Seaport software company PTC expands reach with $1.5 billion deal

Boston software company PTC has its roots in computer-aided design applications that help companies engineer everything from automobiles to wind turbines to spacesuits, even the National Ignition Facility that just reported a major breakthrough in fusion energy.

But once a product’s detailed specifications exist in digital form, there’s a lot more that can be done. PTC chief executive Jim Heppelmann has spent the past dozen years buying smaller companies to extend the usefulness of digital designs into manufacturing, management, and maintenance.

This week, Heppelmann completed his largest deal yet, paying almost $1.5 billion for ServiceMax, a company that will stretch the use of digital designs even further. ServiceMax uses digital records of products to help companies develop maintenance plans and dispatch service technicians.

In an interview, Heppelmann described his vision for creating a “digital thread” that starts with a product’s design, assists with manufacturing, monitors performance, and triggers maintenance calls. ServiceMax, in essence, extends the thread even farther, helping service companies send the correct technicians equipped with the right gear.

“Service for complex products requires a great deal of information about the product and a great deal of information about the customer,” Heppelmann said. “Now we’ve married that together.”

Analysts have favored the move, which was first announced back in November. “PTC has been talking about this vision of a digital thread for some time, connecting all aspects of the product lifecycle,” said Adam Borg, an analyst at Stifel Financial. “But there was, candidly, a hole in that vision from the service side, serving a physical asset. And ServiceMax fills that hole.”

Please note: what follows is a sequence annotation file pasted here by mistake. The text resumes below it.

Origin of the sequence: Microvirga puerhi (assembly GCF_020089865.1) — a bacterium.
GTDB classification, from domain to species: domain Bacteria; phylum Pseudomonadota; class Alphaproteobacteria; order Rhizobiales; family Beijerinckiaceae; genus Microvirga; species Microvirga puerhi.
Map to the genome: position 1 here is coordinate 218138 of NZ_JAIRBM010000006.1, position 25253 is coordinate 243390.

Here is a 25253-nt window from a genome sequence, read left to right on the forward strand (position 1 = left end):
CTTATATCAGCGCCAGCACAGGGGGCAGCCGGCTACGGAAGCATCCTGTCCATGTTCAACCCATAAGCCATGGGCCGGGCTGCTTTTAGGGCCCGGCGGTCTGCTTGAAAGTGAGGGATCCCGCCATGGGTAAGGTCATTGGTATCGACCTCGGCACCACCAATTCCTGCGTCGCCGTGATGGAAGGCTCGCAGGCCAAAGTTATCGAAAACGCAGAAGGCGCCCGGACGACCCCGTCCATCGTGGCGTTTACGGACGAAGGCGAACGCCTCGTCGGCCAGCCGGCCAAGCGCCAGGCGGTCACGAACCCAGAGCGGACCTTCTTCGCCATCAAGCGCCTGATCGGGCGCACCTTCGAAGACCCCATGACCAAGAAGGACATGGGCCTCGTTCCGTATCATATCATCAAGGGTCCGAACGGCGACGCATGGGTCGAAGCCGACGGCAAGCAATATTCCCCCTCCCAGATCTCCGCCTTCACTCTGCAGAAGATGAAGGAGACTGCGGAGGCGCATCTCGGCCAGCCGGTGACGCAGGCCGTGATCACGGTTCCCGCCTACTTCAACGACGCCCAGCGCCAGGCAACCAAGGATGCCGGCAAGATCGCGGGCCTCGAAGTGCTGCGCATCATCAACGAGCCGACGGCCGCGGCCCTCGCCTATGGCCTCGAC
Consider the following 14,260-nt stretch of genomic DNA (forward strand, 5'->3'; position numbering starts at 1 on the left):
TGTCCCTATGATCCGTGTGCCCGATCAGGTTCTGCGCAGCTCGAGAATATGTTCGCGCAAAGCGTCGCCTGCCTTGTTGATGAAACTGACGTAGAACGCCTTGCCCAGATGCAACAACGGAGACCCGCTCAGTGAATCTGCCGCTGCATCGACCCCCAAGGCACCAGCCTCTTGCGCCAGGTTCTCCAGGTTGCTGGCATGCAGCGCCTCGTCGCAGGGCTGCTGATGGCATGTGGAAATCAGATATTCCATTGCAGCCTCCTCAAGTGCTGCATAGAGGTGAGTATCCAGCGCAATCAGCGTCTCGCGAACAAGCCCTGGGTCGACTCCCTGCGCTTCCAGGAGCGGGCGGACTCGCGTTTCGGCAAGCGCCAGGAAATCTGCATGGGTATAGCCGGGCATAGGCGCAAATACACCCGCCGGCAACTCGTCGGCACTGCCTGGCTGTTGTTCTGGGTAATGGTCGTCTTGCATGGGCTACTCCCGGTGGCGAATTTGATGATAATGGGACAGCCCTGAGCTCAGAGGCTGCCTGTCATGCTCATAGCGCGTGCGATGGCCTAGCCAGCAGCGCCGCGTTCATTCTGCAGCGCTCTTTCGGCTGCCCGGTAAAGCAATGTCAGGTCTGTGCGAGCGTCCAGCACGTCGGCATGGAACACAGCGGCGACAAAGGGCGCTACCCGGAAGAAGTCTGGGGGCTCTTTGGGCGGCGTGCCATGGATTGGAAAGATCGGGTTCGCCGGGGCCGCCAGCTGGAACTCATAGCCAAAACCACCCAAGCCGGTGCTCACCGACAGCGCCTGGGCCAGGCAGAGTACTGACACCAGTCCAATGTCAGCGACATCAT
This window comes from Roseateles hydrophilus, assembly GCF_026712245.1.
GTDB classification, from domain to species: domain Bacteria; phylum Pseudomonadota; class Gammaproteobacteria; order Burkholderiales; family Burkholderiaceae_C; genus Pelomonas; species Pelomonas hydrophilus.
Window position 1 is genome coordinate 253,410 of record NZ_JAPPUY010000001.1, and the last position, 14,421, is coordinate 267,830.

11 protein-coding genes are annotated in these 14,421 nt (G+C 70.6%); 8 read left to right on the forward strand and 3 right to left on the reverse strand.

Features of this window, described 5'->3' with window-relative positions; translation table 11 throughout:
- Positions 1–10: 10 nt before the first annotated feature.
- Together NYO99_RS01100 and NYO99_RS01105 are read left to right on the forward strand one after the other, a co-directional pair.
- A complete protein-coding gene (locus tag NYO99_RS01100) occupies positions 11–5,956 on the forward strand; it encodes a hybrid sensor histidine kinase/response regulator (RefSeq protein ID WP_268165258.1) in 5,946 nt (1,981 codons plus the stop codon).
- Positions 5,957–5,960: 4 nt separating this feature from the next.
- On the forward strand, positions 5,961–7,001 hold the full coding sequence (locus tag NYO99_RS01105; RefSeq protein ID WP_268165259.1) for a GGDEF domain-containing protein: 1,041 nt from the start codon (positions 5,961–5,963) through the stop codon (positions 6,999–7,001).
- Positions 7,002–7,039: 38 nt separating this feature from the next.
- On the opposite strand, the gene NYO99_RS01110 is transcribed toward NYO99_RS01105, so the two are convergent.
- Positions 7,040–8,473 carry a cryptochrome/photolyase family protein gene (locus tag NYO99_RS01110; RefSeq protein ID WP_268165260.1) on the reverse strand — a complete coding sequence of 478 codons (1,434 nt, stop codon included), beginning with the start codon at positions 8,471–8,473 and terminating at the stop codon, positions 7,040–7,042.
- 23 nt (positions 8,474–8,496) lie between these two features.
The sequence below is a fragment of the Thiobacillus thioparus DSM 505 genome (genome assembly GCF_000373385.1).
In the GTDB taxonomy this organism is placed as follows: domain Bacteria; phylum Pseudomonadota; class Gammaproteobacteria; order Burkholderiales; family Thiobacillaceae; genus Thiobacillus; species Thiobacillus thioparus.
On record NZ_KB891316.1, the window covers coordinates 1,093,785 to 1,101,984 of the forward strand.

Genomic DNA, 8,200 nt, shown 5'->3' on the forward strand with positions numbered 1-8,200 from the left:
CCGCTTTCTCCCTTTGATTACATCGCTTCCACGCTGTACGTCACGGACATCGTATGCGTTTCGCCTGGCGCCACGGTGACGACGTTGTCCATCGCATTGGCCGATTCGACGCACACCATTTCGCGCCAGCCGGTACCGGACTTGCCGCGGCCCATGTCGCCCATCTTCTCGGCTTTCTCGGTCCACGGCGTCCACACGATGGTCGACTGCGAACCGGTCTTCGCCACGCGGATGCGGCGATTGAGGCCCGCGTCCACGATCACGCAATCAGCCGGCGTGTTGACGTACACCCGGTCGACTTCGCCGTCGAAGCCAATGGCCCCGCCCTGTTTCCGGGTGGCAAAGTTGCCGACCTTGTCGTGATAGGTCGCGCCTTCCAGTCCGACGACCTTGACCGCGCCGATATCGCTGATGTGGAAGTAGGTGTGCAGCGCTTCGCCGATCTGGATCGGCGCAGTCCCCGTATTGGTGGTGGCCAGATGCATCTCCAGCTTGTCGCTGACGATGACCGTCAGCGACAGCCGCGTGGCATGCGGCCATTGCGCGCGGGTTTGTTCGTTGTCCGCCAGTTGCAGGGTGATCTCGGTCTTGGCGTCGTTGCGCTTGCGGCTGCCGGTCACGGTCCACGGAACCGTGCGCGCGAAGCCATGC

PTC competes with larger companies including SAP and Dassault but none had as complete an offering for using digital designs — even before the ServiceMax acquisition, Borg said.

“No one else really had this,” he said. “And then when you add service lifecycle management on top of that, competitors have aspects of this but not soup-to-nuts.”

ServiceMax had a winding journey, being bought by GE in 2016, then sold in 2019, and trying and failing to go public last year. PTC was actually an early investor in the company in 2015 and Heppelmann was already thinking of an acquisition back then.

“GE beat us to the punch and acquired them,” he said. “Then afterward, the business spun back out of GE and renewed our interest in completing the deal.”

PTC is paying for the acquisition in two parts — $808 million now and $650 million in October — partly with borrowed funds. But the cash flow from ServiceMax will more than cover the additional debt service, PTC has said.

While some faster-growing software companies have seen business slip amid rising inflation and higher interest rates, PTC has continued to report slow and steady growth with improving cash flow.

Sales rose 7 percent to $1.9 billion in PTC’s fiscal year ended September 30 and free cash flow increased 21 percent to $416 million. in a year when most tech stocks plummeted, PTC’s share price was steady, actually gaining 1 percent over the past 12 months.

“We’re acting from a position of strength, in a tough market, but our company is performing well,” Heppelmann said.

Aaron Pressman can be reached at [email protected]. Follow him on Twitter @ampressman.

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